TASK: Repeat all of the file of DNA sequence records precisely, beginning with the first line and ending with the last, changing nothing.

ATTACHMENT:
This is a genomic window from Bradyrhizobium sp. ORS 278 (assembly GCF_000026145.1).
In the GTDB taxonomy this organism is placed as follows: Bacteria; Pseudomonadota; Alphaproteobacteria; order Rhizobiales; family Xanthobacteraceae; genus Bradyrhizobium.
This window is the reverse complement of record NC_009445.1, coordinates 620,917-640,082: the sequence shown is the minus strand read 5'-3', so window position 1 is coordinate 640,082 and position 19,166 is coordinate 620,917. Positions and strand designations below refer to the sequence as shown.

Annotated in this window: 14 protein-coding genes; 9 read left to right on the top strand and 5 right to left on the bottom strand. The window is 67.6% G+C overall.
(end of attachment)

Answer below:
This is a genomic window from Bradyrhizobium sp. ORS 278 (assembly GCF_000026145.1).
In the GTDB taxonomy this organism is placed as follows: Bacteria; Pseudomonadota; Alphaproteobacteria; order Rhizobiales; family Xanthobacteraceae; genus Bradyrhizobium.
This window is the reverse complement of record NC_009445.1, coordinates 620,917-640,082: the sequence shown is the minus strand read 5'-3', so window position 1 is coordinate 640,082 and position 19,166 is coordinate 620,917. Positions and strand designations below refer to the sequence as shown.

Annotated in this window: 14 protein-coding genes; 9 read left to right on the top strand and 5 right to left on the bottom strand. The window is 67.6% G+C overall.